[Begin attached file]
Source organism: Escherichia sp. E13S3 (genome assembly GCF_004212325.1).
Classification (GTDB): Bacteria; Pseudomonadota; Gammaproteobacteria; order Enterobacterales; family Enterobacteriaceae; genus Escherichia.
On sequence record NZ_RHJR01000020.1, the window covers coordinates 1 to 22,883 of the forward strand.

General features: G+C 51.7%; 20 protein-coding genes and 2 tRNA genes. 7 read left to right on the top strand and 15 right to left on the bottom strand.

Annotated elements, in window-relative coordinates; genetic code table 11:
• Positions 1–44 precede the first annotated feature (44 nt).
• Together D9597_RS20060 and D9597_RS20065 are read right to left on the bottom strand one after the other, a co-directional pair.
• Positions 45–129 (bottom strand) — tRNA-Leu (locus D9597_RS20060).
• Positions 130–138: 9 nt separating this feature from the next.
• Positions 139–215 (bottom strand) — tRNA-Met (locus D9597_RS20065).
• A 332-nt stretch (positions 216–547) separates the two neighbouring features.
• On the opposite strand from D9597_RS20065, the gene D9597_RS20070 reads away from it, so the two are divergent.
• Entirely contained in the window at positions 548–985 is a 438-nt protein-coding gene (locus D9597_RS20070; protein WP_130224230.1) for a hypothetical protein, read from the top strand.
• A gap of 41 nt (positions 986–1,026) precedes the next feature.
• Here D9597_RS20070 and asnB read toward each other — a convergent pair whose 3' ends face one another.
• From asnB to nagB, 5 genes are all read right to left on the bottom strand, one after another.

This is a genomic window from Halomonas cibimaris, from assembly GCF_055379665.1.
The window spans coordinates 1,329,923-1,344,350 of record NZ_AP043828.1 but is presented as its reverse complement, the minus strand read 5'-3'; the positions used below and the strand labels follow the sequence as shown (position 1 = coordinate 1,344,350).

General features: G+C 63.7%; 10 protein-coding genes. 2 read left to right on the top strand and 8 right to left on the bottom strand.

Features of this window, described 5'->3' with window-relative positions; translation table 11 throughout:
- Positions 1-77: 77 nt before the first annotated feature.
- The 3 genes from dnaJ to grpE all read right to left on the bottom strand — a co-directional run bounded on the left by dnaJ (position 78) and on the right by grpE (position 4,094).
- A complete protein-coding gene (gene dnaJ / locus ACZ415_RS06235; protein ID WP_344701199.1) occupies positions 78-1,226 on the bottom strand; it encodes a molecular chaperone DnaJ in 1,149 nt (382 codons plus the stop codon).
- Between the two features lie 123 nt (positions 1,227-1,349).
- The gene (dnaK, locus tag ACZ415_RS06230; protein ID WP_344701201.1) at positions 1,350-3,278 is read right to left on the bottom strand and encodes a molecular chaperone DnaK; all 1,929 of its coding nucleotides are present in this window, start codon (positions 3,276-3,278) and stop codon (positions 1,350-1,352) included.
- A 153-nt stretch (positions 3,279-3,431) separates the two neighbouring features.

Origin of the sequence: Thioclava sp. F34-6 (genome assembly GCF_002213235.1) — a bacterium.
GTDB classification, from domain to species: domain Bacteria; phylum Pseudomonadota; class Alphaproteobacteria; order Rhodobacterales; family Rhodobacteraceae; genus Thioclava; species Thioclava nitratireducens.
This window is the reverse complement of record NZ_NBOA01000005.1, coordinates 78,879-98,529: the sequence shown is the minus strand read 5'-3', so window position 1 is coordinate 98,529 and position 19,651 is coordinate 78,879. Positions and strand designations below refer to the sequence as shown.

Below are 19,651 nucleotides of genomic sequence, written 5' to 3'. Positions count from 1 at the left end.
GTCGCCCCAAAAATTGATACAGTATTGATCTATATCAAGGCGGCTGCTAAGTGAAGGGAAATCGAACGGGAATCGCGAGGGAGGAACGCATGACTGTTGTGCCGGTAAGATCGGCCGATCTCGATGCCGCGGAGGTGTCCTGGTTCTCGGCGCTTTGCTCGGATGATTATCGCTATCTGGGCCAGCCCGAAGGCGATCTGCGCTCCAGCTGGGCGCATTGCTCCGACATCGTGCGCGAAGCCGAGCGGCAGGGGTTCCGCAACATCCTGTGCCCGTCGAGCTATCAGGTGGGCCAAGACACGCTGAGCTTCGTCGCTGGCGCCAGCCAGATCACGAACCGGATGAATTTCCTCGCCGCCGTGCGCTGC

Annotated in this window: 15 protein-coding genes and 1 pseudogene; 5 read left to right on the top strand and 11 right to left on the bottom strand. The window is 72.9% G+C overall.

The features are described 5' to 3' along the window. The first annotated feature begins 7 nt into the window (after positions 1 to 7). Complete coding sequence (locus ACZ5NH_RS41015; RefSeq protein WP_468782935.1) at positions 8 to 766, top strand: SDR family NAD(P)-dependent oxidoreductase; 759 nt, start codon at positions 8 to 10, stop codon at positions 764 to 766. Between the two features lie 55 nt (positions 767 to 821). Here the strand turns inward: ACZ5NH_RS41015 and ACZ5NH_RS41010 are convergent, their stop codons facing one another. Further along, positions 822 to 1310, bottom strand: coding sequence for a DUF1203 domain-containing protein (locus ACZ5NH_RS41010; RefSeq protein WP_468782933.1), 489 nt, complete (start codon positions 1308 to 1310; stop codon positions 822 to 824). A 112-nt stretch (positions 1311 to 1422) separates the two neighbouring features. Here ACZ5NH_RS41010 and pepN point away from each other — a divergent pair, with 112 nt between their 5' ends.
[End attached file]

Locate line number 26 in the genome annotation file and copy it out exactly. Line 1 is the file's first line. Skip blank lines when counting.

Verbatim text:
- A 153-nt stretch (positions 3,279-3,431) separates the two neighbouring features.